Mark Day

Mark Day

Mark Day Quick Links

News Pictures Film RSS

Mark Day - Godiva Festival - Day 2 - Performances - Coventry, United Kingdom - Saturday 5th July 2014

Mark Day
Mark Day
Rowetta Satchell and Mark Day
Rowetta Satchell and Mark Day

A Hole In One Review


OK
Quirky to the point of irritation, Richard Ledes' A Hole in One trades in inventive oddities at the expense of dealing with human emotion. A surrealistic period piece about humanity's hunger for quick-fix solutions to its complex problems, this romantic fable about insanity and brain incisions knows a thing or two about mood. From its title sequence of disembodied skulls, penetrating lances, and scraggly tree silhouettes to its non-linear narrative and ethereal dream imagery, Ledes creates an atmosphere of contemplative, quixotic fantasy. The problem, however, is one of forced weirdness. Its deliberate artificiality a cold and remote pose, and its characters archetypal cardboard cut-outs rather than fully fleshed-out people, the film is a strained attempt at eccentricity that ultimately reveals itself to be a dramatic non-starter.

Anna (Michelle Williams) is the vacuous, borderline-underage girlfriend of mobster Billy (Meat Loaf), and the deleterious effect of watching her criminal lover murder a restaurateur (Louis Zorich) - coupled with the recent death of her G.I. brother Dan (Wendell Pierce), who perished after post-WWII electro-shock treatments administered at the request of their nasty parents - has left the girl a psychological mess. Fortunately, frightening Dr. Harold Ashton (Bill Raymond) has just arrived in town promoting a newfangled cure-all that strikes Anna's easily swayed fancy: the transorbital lobotomy, which the neurologist claims will eradicate everything from anxiety and insomnia to alcoholism. The "ice-pick lobotomy" - a popular procedure apparently based on historical fact, and so nicknamed because of the primary instrument used - is immediately appealing to Anna, who sees it as the easiest method of coping with her traumatic life. Will she go through with the dangerous operation, thus choosing to forget, rather than confront, her painful memories? Will the town's new resident Tom (Tim Guinee), an honest Korean War vet being blackmailed by Billy, succeed in convincing Anna that lobotomies are a less-than-reasonable therapeutic solution to one's problems? Will Ledes create something coherent out of his symbolism-saturated story?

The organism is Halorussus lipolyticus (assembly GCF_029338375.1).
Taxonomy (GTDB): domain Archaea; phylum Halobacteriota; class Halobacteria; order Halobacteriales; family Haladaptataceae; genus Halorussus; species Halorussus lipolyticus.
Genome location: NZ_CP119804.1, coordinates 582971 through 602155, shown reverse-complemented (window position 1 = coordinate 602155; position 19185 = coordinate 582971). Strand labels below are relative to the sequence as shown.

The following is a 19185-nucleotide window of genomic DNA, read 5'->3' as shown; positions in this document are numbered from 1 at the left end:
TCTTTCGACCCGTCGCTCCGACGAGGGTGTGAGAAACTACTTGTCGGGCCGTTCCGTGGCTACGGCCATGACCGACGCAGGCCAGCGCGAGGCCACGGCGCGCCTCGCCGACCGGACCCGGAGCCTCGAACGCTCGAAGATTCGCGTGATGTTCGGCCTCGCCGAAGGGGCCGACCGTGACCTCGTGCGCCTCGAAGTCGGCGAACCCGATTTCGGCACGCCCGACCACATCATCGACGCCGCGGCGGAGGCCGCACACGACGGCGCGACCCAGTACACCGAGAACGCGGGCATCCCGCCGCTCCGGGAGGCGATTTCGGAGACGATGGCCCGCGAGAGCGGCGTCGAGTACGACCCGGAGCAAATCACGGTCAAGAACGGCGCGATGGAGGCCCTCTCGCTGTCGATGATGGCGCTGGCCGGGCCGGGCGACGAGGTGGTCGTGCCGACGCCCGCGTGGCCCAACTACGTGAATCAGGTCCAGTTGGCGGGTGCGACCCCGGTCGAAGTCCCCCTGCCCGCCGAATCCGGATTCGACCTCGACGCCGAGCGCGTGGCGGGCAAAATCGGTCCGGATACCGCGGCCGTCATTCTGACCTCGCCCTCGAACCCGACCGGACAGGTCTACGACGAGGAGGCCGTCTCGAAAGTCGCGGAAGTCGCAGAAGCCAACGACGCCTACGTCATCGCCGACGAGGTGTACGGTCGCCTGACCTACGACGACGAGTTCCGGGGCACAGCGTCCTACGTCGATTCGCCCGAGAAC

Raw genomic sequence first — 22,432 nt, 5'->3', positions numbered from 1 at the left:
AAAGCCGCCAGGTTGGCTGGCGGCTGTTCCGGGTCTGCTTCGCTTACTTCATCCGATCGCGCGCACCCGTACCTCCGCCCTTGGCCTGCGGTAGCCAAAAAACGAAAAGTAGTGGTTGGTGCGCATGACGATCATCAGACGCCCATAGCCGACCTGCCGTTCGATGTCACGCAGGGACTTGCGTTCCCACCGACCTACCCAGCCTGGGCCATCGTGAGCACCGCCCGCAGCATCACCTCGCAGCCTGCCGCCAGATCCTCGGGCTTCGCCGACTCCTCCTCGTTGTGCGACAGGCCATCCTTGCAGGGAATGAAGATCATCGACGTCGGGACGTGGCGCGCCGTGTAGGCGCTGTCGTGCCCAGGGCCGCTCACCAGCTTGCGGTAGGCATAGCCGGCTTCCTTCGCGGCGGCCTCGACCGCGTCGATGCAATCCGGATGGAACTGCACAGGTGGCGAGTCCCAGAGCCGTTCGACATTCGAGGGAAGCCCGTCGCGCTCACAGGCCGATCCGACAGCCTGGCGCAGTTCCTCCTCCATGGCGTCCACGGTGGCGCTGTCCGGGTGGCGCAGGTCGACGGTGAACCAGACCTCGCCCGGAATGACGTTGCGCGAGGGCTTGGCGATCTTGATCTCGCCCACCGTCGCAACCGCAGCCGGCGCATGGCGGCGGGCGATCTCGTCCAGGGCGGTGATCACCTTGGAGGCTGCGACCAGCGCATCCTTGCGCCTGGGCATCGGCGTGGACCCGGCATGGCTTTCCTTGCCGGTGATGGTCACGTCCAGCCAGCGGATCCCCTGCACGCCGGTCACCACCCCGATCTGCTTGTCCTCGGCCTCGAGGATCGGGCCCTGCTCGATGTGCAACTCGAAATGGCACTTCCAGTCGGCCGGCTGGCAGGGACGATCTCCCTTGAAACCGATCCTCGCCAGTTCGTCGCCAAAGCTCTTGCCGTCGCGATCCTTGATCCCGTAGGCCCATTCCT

Continue reading: A Hole In One Review

Mark Day

Mark Day Quick Links

News Pictures Film RSS
Advertisement

Contactmusic 2017 Exclusive


David Bowie Wins Big, But Grime Artists Go Home Empty-Handed At The 2017 BRIT Awards

David Bowie Wins Big, But Grime Artists Go Home Empty-Handed At The 2017 BRIT Awards

David Bowie and Rag'n'Bone Man both won two awards at the 2017 BRIT Awards at the O2 Arena in London last night.

Advertisement
Skepta To Headline Wireless Festival 2017 With Chance The Rapper And The Weeknd

Skepta To Headline Wireless Festival 2017 With Chance The Rapper And The Weeknd

The grime superstar will top the bill on Saturday night at Finsbury Park's Wireless Festival in July, with The Weeknd and Chance The Rapper also...

Martin Scorsese's 'The Irishman' Reportedly Moving To Netflix

Martin Scorsese's 'The Irishman' Reportedly Moving To Netflix

Martin Scorsese's upcoming 'The Irishman', featuring Robert De Niro, is reportedly moving to Netflix from Paramount.

Advertisement

Mark Day Movies

A Hole In One Movie Review

A Hole In One Movie Review

Quirky to the point of irritation, Richard Ledes' A Hole in One trades in inventive...

Artists
Actors
    Filmmakers
      Artists
      Bands
        Musicians
          Artists
          Celebrities
             
              Artists
              Interviews
                musicians & bands in the news
                  actors & filmmakers in the news
                    celebrities in the news

                      Go Back in Time using our News archive to see what happened on a particular day in the past.